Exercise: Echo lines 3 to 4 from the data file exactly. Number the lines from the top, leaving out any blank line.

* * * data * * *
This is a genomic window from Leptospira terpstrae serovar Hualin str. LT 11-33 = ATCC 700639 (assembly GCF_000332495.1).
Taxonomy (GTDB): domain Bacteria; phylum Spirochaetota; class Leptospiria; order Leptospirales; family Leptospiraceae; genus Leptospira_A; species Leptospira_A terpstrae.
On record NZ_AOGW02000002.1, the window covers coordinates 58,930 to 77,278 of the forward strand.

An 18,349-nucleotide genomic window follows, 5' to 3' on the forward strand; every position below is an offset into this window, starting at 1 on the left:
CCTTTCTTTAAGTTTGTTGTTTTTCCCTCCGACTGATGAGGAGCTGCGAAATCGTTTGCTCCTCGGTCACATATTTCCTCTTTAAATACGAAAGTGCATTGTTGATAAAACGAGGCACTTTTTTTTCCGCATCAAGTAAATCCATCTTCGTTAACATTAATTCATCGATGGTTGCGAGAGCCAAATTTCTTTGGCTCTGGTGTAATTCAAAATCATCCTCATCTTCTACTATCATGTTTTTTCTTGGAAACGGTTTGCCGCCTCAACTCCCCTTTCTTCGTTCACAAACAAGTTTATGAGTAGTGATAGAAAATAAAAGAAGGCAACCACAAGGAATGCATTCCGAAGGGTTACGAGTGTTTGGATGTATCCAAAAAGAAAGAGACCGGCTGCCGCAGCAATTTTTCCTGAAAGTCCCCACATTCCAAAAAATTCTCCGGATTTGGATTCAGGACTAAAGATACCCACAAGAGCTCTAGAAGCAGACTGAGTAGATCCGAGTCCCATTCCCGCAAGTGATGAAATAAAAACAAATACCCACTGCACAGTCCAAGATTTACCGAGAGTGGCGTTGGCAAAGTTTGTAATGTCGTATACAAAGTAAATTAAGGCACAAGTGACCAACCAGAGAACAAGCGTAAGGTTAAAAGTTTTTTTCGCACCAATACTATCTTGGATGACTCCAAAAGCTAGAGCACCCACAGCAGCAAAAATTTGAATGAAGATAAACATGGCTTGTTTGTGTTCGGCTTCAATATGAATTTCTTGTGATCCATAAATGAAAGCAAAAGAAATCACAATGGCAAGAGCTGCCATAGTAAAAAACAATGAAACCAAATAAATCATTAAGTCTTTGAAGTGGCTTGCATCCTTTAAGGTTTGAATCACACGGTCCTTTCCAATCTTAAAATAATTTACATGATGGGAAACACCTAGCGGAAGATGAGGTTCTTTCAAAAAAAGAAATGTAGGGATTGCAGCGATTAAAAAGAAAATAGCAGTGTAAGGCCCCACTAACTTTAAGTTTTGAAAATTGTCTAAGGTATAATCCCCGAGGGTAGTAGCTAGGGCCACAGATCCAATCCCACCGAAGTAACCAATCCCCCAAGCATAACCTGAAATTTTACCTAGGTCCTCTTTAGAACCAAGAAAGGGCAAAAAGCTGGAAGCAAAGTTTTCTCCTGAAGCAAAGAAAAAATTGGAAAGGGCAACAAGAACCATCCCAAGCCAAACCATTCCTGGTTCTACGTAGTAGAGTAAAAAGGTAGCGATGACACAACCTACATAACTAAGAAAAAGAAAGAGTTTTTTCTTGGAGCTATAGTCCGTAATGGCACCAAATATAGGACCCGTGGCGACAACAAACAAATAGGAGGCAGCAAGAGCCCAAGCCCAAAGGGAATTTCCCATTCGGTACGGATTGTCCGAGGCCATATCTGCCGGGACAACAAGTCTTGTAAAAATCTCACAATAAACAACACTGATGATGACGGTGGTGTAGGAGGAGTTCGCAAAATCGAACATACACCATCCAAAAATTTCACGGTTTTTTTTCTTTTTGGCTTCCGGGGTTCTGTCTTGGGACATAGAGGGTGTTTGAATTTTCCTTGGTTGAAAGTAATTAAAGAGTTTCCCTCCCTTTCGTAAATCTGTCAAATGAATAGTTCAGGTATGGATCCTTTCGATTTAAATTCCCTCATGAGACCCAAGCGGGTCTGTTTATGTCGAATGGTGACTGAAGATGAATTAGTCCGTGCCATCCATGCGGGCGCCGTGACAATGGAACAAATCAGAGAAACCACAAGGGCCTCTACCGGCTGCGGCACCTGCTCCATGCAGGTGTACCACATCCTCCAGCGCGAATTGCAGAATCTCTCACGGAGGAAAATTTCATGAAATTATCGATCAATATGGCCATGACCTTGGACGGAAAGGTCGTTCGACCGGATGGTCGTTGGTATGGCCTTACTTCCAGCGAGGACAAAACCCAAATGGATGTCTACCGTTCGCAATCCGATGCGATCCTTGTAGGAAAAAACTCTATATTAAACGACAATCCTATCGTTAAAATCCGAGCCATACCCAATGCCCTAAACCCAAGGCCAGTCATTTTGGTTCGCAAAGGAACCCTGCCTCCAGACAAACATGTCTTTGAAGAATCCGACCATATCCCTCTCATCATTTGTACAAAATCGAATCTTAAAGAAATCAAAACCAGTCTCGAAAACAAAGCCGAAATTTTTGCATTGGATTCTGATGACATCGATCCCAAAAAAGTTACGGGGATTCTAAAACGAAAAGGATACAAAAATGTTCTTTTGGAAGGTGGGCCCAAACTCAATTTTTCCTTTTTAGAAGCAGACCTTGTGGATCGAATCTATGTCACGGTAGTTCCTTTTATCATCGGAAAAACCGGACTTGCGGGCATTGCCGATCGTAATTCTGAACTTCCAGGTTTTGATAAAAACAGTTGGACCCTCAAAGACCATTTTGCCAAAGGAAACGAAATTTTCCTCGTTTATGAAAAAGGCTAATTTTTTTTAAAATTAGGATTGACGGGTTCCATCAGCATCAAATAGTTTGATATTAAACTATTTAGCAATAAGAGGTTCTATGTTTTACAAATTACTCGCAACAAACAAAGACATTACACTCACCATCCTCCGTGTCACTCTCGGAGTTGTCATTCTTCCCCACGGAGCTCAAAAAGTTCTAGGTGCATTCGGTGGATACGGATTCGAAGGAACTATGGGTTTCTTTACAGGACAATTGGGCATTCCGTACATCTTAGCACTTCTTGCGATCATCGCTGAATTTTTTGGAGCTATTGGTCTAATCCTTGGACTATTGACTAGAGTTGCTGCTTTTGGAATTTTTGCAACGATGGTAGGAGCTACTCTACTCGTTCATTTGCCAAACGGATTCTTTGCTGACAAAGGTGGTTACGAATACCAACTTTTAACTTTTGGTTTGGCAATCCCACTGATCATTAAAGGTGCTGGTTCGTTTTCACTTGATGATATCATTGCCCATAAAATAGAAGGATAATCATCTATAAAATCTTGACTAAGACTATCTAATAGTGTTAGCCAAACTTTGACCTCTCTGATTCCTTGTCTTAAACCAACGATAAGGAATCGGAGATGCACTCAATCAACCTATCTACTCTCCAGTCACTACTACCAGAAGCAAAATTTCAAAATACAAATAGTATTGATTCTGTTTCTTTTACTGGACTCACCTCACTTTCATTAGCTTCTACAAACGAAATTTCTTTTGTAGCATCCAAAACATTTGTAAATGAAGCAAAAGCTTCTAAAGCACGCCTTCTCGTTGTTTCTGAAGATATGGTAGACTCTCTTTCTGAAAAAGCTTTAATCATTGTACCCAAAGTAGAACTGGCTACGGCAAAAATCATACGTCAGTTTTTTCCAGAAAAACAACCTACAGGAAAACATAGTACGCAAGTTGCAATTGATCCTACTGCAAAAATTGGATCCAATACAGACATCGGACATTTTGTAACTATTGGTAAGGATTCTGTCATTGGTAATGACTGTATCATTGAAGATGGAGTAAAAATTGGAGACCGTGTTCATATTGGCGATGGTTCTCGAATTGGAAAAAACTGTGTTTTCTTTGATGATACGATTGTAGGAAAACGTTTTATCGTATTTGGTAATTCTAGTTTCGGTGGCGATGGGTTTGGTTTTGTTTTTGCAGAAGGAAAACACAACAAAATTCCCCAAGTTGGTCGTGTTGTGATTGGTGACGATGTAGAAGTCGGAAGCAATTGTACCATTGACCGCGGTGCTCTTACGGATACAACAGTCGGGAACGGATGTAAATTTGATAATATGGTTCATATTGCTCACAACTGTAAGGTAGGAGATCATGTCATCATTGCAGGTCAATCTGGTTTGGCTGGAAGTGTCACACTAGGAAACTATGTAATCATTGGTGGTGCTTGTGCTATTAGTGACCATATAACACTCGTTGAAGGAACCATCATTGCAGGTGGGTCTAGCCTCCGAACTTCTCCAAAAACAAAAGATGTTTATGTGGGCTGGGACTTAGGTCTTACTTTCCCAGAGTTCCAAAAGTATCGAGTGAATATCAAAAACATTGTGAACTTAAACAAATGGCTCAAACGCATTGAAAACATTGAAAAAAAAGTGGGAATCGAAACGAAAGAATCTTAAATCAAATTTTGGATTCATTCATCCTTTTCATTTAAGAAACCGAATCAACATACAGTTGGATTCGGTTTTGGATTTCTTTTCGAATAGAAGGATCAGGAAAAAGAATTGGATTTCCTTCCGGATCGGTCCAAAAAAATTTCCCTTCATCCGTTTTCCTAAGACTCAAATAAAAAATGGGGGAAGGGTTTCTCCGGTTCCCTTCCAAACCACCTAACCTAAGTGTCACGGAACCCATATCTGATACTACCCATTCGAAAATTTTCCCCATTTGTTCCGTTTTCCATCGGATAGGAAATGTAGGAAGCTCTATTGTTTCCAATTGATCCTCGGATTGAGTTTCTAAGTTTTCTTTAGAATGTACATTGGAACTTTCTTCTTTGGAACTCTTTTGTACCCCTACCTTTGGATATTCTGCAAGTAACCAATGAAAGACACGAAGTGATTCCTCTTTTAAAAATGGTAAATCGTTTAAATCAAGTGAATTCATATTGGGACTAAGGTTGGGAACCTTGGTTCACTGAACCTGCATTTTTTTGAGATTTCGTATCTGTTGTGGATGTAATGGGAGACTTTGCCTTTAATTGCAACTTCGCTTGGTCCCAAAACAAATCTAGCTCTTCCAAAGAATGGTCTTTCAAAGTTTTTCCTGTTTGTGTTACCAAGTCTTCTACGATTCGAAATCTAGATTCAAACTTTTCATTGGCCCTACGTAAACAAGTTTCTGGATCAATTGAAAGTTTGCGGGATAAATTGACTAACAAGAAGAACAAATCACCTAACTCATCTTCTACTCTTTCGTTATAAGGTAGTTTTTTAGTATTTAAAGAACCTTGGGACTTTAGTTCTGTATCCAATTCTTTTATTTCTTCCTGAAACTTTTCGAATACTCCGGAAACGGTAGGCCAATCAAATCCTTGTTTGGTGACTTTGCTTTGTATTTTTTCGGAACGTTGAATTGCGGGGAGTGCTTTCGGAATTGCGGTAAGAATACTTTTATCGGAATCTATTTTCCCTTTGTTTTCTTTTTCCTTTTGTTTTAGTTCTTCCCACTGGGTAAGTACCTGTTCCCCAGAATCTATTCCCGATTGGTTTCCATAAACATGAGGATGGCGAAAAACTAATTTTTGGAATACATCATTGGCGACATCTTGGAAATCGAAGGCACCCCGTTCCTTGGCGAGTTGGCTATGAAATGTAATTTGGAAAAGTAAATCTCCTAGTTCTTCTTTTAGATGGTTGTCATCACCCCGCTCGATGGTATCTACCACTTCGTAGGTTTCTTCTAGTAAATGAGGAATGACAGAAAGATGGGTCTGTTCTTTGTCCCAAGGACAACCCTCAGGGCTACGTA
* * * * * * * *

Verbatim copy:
On record NZ_AOGW02000002.1, the window covers coordinates 58,930 to 77,278 of the forward strand.

An 18,349-nucleotide genomic window follows, 5' to 3' on the forward strand; every position below is an offset into this window, starting at 1 on the left: